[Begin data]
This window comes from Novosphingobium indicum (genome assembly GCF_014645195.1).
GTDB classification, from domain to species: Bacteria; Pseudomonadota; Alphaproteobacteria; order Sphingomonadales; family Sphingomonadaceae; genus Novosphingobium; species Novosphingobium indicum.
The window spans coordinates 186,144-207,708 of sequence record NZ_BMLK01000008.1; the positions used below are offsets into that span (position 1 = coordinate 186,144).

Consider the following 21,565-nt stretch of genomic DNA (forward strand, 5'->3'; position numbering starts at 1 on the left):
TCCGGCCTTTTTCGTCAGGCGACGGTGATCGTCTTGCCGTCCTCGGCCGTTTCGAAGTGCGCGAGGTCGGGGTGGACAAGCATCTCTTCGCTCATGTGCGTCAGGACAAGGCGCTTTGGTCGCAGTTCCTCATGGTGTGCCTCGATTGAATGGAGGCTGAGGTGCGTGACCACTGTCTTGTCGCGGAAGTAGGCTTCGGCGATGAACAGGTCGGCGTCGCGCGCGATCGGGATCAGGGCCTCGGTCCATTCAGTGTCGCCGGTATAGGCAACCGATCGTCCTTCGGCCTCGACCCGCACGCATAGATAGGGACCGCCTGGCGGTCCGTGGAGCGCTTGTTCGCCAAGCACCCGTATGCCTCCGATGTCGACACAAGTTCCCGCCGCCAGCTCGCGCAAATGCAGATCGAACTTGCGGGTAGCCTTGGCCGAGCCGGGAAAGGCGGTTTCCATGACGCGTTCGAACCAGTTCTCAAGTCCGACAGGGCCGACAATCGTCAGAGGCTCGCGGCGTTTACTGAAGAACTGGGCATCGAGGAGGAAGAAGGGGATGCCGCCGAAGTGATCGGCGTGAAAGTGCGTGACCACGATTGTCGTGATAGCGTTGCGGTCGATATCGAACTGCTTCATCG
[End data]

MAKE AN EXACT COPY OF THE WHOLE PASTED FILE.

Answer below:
This window comes from Novosphingobium indicum (genome assembly GCF_014645195.1).
GTDB classification, from domain to species: Bacteria; Pseudomonadota; Alphaproteobacteria; order Sphingomonadales; family Sphingomonadaceae; genus Novosphingobium; species Novosphingobium indicum.
The window spans coordinates 186,144-207,708 of sequence record NZ_BMLK01000008.1; the positions used below are offsets into that span (position 1 = coordinate 186,144).

Consider the following 21,565-nt stretch of genomic DNA (forward strand, 5'->3'; position numbering starts at 1 on the left):
TCCGGCCTTTTTCGTCAGGCGACGGTGATCGTCTTGCCGTCCTCGGCCGTTTCGAAGTGCGCGAGGTCGGGGTGGACAAGCATCTCTTCGCTCATGTGCGTCAGGACAAGGCGCTTTGGTCGCAGTTCCTCATGGTGTGCCTCGATTGAATGGAGGCTGAGGTGCGTGACCACTGTCTTGTCGCGGAAGTAGGCTTCGGCGATGAACAGGTCGGCGTCGCGCGCGATCGGGATCAGGGCCTCGGTCCATTCAGTGTCGCCGGTATAGGCAACCGATCGTCCTTCGGCCTCGACCCGCACGCATAGATAGGGACCGCCTGGCGGTCCGTGGAGCGCTTGTTCGCCAAGCACCCGTATGCCTCCGATGTCGACACAAGTTCCCGCCGCCAGCTCGCGCAAATGCAGATCGAACTTGCGGGTAGCCTTGGCCGAGCCGGGAAAGGCGGTTTCCATGACGCGTTCGAACCAGTTCTCAAGTCCGACAGGGCCGACAATCGTCAGAGGCTCGCGGCGTTTACTGAAGAACTGGGCATCGAGGAGGAAGAAGGGGATGCCGCCGAAGTGATCGGCGTGAAAGTGCGTGACCACGATTGTCGTGATAGCGTTGCGGTCGATATCGAACTGCTTCATCG